Mike: Excellent thank you for that. So Brooke if people want to find you and connect with you and do all the socially kinds of things, where should they go?
Brooke: It depends what you want! So I have a Twitter that's just my name Brooke Jameson that's mostly AWS tech content. I was supposed not on LinkedIn about anytime I'm going to be speaking either in person or virtual events. So that's my speaking stuff over my LinkedIn. I also started at TikTok and if I talk about it here that means I have to keep posting on it, but my TikTok is all about how to transition into tech and getting a job with AWS or getting a job using AWS or just getting more into cloud for career purposes. That's sort of yeah, how they split up.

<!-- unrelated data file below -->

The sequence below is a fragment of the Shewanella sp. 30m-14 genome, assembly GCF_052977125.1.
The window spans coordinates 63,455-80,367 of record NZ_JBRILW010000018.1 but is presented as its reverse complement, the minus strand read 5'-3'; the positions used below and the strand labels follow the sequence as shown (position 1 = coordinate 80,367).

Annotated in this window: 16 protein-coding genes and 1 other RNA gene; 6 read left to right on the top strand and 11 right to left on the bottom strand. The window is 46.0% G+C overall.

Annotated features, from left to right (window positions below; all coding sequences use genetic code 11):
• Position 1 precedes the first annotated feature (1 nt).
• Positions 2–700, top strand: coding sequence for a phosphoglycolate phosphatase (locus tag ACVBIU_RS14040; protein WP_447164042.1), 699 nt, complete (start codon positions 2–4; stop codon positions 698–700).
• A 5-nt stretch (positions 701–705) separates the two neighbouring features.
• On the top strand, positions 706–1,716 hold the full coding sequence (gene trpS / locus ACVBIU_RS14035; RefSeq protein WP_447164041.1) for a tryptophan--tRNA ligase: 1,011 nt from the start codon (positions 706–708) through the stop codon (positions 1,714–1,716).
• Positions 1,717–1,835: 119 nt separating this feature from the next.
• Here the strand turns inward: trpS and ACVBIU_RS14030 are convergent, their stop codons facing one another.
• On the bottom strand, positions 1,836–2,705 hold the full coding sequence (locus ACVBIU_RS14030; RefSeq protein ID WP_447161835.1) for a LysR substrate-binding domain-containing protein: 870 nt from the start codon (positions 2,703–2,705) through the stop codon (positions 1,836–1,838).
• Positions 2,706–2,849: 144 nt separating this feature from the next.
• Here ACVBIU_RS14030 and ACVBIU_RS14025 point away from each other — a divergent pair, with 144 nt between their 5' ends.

Mike: Well, thank you very much Brooke. I'm glad I bumped into you reinvent, even though we're not actually there
Brooke: Our fake reinvent!
Mike: In a very, very quiet room compared to anything that you might find in Vegas. But thank you so much!
Brooke: Thanks. Maybe you'll find a 10-year jacket under the table or something.
About the Author: Brooke Jamieson is the Head of Enablement - AI/ML and Data at Blackbook.ai, an Australian consulting firm specialising in AI, Automation, DataOps and Digital.
Learn more about Blackbook.ai here and learn more about Brooke here.